In the first 47 Meters Down (53%), two women are trapped in a shark cage at the bottom of the ocean with the Great Whites literally circling looking for a meal. The sequel, 47 Meters Down: Uncaged, takes it one step further by... removing the cage! And while the predecessor in the series barely scraped by with critics, this one looks even sillier and will probably do much worse.
Director Johannes Roberts helmed the first one along with The Strangers: Prey At Night (39%) and The Other Side of the Door (37%) - all of which are firmly on the rotten side of the ledger. I can’t imagine another shark bite at the proverbial apple will improve things at all.
While the story of a mother one day simply up and disappearing off the face of the Earth would seem like something along the lines of a thriller/horror flick, this one takes a more comedic look at the situation. Based on the novel of the same name by Maria Semple, Where’d You Go, Bernadette follows the story of Bee Branch as she and her father set out to find out where her mother has disappeared to.
I’d typically trend negative with a movie like this because it looks to be so hamfisted. But Richard Linklater is directing, and he is about as good as it gets. He’s put together some all-timers with Boyhood (97%), The Before Sunrise trilogy (100%, 95%, 97% respectively), School of Rock (90%), and of course Dazed and Confused (91%). His track record is more than enough to inspire high hopes with his latest film, even if it does appear a little off.
It was merely a so-so week last time, with two hits, a near miss, and a couple of big blunders. Let’s start with The Art Of Racing In The Rain (Predicted: 48% Actual: 48%), which was a rare perfect prediction. Our culture might be feeling a little dog-loving fatigue, as there have been many of these coming out in 2019, and none of them have been great. They’ll rarely completely fail on the Tomatometer, but critics basically know what they're getting at this point.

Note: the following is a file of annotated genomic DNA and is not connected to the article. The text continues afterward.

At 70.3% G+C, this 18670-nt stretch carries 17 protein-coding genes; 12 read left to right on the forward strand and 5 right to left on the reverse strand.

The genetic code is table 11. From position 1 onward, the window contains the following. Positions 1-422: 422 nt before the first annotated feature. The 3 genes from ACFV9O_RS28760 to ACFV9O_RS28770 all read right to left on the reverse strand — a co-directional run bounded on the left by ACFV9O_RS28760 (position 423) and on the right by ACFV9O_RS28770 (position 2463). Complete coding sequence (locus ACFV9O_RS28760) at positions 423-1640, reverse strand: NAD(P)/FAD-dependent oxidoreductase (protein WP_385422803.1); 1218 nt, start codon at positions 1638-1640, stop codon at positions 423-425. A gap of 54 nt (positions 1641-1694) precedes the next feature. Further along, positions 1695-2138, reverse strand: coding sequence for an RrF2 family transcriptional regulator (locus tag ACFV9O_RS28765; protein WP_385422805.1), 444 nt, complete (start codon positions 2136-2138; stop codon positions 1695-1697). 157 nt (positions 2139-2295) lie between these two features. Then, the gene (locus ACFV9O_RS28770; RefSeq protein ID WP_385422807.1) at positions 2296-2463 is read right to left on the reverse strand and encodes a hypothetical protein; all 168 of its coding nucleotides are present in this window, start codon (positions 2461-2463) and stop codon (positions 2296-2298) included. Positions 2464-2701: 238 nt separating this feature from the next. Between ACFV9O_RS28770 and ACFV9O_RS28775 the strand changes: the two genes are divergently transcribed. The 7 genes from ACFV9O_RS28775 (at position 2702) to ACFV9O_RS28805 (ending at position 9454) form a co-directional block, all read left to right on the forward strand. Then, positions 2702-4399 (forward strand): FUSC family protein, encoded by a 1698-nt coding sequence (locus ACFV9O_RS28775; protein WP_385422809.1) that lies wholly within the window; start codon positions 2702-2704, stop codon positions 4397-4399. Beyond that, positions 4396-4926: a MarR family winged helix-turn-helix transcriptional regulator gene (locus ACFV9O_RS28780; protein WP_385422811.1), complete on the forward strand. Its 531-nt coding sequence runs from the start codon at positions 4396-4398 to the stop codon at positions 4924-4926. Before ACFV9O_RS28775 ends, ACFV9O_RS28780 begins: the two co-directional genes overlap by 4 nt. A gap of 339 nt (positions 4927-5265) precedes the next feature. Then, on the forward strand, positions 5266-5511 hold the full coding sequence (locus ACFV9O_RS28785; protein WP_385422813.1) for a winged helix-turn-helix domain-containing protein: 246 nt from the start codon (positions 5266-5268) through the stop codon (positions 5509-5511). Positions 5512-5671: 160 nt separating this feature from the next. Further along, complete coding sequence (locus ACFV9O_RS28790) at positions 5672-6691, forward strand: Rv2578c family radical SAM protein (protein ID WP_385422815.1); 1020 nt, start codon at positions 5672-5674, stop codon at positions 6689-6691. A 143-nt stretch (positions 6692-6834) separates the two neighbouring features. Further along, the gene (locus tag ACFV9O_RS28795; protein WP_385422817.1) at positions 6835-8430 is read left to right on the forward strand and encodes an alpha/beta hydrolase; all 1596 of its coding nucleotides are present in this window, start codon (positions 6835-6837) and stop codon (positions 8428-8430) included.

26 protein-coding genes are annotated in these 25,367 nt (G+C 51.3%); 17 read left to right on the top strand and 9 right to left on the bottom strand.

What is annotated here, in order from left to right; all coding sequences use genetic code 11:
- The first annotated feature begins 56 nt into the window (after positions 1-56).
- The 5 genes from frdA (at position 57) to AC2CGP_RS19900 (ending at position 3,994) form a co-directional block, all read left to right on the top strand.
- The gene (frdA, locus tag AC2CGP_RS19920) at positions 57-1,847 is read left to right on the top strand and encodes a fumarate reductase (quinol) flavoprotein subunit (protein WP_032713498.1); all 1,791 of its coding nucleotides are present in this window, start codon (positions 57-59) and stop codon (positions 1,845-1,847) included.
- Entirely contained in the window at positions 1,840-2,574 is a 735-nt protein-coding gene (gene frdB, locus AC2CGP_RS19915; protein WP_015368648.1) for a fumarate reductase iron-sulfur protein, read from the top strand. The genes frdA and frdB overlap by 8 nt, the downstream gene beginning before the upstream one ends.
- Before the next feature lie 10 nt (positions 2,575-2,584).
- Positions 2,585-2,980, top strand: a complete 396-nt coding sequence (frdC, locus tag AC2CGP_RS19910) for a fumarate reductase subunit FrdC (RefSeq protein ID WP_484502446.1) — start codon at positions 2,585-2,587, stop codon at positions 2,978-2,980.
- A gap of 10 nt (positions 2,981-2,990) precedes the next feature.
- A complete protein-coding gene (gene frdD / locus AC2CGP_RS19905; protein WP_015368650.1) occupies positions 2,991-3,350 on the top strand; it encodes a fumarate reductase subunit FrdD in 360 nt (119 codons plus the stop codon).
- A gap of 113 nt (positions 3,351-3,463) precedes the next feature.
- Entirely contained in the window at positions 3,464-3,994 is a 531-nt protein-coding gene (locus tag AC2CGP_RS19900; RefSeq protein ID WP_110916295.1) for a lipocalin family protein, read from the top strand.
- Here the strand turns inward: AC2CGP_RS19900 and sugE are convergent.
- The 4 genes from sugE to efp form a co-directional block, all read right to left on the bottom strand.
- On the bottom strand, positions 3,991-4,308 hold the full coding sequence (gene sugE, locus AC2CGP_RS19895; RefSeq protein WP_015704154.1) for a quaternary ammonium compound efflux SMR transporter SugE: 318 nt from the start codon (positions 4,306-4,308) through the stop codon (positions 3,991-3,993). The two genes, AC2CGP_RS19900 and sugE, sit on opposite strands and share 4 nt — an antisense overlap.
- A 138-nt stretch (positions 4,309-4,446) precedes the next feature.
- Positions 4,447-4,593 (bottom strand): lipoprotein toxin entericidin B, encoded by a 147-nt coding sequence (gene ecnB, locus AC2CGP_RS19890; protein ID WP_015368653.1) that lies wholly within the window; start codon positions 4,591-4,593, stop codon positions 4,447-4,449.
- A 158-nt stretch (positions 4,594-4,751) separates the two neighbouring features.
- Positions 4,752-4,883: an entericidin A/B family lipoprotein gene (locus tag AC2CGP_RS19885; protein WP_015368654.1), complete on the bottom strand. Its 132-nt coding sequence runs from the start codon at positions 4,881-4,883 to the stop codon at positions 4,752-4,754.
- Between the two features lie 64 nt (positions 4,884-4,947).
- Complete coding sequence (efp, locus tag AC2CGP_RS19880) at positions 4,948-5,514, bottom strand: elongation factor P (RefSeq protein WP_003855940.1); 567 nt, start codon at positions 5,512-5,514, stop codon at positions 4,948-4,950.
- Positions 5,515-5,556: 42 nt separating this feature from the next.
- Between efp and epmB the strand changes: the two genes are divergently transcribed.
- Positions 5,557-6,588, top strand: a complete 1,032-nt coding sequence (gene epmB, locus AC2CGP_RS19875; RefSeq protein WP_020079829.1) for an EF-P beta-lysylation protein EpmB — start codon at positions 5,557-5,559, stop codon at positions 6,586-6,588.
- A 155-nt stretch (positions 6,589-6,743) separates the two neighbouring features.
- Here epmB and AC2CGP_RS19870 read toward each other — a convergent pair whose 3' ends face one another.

Brian Banks (Predicted: 58% Actual: 54%) was my other win. The story of a wrongly-convicted high school athlete who was able to get his life back split critics down the middle. Critics mostly agreed that Aldis Hodge as the titular title character was the highlight of the film, with the script really holding the production back.
Meanwhile, my guess for Dora And The Lost City Of Gold (Predicted: 59% Actual: 81%) was way off. I’m happy that it was an enjoyable film, and they clearly chose a winning direction with the popular cartoon character. The trailer looked a little too silly, which I thought would drive the score down, but critics appreciated the overall tone.
The Kitchen (Predicted: 35% Actual: 20%) didn’t miss by much, and I’m encouraged that I had at least the attitude of the reactions correct. Needless to say, people weren't too thrilled about seeing Melissa McCarthy, Elisabeth Moss, and Tiffany Haddish start their own crime family.
And finally, Scary Stories to Tell In The Dark (Predicted: 30% Actual: 80%) was a huge, huge miss. One of my worst guesses ever. Critics appreciated the structure and storytelling and just how scary it manages to be while still working for a younger audience. I was way wrong about it.